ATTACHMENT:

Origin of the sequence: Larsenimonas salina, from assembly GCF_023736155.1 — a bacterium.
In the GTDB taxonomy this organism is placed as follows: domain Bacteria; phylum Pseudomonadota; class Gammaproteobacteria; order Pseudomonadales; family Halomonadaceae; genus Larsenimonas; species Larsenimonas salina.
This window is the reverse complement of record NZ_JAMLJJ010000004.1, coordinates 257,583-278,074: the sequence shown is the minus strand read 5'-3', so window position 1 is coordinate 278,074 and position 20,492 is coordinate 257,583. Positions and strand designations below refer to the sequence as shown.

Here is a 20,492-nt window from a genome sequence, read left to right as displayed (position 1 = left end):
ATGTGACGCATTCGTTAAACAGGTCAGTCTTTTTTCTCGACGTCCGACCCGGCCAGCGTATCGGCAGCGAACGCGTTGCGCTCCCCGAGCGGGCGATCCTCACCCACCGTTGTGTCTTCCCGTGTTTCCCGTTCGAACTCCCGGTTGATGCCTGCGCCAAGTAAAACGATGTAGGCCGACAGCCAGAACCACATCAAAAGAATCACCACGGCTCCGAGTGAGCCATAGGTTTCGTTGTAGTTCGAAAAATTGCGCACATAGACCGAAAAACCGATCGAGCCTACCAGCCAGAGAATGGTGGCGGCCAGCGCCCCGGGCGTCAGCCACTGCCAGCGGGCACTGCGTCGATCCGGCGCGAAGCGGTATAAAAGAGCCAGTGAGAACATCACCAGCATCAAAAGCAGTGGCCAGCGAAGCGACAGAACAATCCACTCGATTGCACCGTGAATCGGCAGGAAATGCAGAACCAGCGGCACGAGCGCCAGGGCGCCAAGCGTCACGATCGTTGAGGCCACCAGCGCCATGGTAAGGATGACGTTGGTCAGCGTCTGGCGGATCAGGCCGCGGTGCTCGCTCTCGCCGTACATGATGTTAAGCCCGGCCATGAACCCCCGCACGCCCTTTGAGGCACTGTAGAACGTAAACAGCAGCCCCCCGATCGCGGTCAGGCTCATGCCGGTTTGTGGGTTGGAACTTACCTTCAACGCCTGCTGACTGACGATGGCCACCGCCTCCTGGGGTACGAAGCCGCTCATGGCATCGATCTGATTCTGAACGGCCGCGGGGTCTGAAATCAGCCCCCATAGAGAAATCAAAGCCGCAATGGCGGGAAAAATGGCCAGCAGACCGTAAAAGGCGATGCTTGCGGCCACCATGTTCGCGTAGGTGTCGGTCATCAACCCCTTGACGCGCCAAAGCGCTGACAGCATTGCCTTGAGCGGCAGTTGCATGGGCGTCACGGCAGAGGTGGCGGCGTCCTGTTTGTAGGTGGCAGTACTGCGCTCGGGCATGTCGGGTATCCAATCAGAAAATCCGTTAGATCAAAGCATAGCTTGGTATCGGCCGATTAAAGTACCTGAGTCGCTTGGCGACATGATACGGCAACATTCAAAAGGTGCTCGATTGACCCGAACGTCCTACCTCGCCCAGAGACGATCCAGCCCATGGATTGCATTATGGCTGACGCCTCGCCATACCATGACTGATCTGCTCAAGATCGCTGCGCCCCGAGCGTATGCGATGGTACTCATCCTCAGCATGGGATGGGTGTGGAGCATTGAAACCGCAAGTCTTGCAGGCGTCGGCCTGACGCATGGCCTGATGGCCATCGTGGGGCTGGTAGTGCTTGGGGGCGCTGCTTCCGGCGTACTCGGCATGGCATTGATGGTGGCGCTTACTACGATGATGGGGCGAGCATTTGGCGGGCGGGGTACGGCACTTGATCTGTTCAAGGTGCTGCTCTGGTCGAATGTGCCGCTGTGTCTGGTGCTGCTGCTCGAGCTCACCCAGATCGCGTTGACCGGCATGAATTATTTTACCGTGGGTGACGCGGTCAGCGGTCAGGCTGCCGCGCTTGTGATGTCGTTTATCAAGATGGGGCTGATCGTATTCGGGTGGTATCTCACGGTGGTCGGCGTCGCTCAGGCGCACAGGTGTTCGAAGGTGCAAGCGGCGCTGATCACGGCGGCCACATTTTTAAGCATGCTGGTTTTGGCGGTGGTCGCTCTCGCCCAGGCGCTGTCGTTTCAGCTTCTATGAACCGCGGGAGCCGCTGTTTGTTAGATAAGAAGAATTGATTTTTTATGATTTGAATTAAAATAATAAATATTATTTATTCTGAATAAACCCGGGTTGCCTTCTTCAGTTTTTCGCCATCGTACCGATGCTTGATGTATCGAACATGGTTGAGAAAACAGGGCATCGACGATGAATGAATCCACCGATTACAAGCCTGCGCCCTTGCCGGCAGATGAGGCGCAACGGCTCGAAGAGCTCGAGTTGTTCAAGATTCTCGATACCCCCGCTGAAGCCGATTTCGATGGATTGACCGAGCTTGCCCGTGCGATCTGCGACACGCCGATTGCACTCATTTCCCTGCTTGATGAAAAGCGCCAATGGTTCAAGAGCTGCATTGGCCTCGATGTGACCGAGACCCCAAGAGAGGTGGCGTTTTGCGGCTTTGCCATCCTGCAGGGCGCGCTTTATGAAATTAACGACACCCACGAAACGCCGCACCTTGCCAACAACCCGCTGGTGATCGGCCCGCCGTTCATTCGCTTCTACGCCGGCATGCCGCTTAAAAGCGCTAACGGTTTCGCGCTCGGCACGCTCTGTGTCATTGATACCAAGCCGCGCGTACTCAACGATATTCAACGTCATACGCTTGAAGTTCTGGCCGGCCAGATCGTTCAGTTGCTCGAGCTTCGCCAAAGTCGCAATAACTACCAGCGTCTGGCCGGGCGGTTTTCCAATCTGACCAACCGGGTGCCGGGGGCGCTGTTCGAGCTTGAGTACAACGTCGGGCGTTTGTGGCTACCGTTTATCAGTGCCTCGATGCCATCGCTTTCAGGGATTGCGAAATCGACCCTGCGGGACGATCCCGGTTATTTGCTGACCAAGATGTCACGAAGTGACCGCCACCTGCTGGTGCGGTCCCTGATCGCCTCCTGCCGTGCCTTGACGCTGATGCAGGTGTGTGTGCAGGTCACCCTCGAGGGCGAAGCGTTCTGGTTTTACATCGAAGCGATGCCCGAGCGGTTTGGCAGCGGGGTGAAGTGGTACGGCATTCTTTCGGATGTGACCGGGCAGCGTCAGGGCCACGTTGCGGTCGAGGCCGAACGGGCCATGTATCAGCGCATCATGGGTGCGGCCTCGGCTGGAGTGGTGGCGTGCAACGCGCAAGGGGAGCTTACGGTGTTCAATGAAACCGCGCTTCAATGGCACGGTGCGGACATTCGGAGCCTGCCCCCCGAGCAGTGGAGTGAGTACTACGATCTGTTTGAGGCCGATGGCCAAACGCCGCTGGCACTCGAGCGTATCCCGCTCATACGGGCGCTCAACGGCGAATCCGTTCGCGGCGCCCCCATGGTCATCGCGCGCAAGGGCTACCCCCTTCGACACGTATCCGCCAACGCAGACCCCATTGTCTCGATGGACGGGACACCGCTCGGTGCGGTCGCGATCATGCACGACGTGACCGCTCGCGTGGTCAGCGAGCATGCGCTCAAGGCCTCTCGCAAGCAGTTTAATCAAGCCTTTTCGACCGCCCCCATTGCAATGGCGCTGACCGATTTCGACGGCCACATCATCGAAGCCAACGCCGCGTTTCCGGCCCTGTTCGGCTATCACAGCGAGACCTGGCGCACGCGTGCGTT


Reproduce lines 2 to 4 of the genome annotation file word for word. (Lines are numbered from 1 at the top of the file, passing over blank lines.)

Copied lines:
In the GTDB taxonomy this organism is placed as follows: domain Bacteria; phylum Pseudomonadota; class Gammaproteobacteria; order Pseudomonadales; family Halomonadaceae; genus Larsenimonas; species Larsenimonas salina.
This window is the reverse complement of record NZ_JAMLJJ010000004.1, coordinates 257,583-278,074: the sequence shown is the minus strand read 5'-3', so window position 1 is coordinate 278,074 and position 20,492 is coordinate 257,583. Positions and strand designations below refer to the sequence as shown.

Here is a 20,492-nt window from a genome sequence, read left to right as displayed (position 1 = left end):